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Travel To Chausey Archipelago And Beyond

In the sea there lies a giant elephant, you can stroke him, he is very quiet not dangerous at all because he is made of stone - a local fable

Due to their French jurisdiction, the Chausey Islands, located in the English Channel south of Jersey are not generally included in the geographical definition of the Channel Islands, though geologically they join with them to form a larger archipelago. The islands are popular with french tourists but are almost ignored by the English - there is no ferry link between Chausey and other islands.

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Myth and legend surround this island chain, which in spite of being Europe's largest archipelago, is little more than a cluster of grey granite lumps just above the surface of the sea. Subject to one of the highest tidal variations in the world (14 m. 46 ft), it is said that there are 365 islands at low tide and 52 when the tide is in. Fierce stretches. The stark beauty of the area has attracted the attention of marine artists from around the world.

Only one island, Grande Ile, supports any population. Cars and even bicycles are banned, so the pace of life is pedestrian in the best sense of the word. Even in summertime, the facilities on the island are limited, so the best way to enjoy the ever-changing landscape is with the aid of a good pair of walking boots and an ample packed lunch. A coastal path enriches the island and offers good beach access.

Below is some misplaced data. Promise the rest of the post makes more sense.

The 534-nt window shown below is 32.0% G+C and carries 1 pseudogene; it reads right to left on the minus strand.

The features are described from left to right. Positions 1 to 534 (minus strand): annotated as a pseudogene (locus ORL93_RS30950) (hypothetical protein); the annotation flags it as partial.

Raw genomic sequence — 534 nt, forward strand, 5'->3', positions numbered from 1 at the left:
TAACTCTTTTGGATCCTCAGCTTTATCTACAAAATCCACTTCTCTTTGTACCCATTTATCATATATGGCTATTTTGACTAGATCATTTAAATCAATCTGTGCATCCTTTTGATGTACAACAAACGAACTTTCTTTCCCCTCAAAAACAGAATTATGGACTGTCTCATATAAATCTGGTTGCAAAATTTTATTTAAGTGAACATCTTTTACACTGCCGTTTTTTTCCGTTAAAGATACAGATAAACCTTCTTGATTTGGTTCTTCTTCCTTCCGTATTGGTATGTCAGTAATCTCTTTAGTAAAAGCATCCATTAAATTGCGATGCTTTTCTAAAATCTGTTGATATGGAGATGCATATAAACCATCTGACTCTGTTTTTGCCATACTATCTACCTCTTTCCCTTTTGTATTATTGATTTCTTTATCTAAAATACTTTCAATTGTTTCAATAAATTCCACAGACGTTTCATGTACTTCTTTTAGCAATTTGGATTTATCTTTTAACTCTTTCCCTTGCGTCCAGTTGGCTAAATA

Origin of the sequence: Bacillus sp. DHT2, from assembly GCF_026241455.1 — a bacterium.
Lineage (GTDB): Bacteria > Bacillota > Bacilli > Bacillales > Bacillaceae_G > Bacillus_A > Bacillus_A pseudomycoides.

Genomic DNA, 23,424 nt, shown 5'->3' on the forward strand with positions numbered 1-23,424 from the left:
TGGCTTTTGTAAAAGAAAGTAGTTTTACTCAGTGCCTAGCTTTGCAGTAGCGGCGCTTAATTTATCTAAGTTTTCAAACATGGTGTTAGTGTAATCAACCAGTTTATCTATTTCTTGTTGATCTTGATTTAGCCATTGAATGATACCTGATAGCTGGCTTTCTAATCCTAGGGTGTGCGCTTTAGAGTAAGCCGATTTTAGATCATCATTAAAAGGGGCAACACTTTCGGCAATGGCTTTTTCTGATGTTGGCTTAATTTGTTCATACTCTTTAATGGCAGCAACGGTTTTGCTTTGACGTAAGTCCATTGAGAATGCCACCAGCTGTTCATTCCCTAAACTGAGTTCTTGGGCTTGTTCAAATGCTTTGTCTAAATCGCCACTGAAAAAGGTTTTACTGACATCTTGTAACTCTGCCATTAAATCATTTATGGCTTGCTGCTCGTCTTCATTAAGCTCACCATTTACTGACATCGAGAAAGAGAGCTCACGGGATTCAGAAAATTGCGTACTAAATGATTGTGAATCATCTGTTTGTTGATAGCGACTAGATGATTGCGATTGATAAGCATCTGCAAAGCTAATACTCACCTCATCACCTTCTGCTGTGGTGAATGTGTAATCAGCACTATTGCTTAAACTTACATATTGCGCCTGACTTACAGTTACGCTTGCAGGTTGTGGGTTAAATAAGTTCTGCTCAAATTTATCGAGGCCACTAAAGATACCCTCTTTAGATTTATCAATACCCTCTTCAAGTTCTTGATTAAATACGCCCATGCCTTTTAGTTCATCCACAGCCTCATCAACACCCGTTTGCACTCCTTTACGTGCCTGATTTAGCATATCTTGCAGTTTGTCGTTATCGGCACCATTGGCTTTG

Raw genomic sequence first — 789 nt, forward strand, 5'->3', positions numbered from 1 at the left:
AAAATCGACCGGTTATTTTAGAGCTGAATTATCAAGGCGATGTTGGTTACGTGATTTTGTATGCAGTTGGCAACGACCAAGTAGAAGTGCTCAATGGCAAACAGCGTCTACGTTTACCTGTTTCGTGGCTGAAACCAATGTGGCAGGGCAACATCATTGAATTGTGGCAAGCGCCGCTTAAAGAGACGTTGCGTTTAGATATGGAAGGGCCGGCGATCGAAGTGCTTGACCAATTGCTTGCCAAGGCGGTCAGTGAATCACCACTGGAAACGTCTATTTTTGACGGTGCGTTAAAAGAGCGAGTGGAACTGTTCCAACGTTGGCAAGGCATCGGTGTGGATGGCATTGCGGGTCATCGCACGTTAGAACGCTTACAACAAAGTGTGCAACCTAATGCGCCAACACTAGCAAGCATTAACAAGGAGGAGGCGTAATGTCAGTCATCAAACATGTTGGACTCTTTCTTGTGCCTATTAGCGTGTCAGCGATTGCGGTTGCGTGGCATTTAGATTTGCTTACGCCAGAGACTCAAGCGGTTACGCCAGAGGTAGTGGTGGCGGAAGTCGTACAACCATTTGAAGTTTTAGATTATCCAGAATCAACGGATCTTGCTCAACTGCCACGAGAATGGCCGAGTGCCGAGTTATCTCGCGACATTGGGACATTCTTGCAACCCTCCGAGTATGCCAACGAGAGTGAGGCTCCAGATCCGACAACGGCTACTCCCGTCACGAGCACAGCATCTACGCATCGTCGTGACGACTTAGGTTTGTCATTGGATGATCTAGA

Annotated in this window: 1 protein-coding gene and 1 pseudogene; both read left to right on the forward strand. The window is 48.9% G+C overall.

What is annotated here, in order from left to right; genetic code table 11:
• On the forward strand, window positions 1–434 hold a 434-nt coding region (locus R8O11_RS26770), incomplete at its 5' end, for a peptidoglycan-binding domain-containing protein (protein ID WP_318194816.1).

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This is a fragile environment and there are restrictions on landing boats during the bird-nesting season (April to July). It is home to a few permanent residents, safe for a lighthouse keeper and a hamlet of fishermen and there is even talk of banning tourism altogether.

How to reach:

By ferry (summer only) from Saint-Malo or Granville.

When to visit:

June to September, although accessible by private boat all year round - weather permitting.

Highlights:

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  • The Chausey Regatta every August.
  • The local seafood - lobster, mussels and oysters.
  • Watching the ebb and flow of the spectacular tides.
  • Sailing in and out of the islands' many inlets

You should know:

Granite from the Chausey islands was shipped to Paris, sculpted and then used in the building of the nearby Mont Saint Michel.

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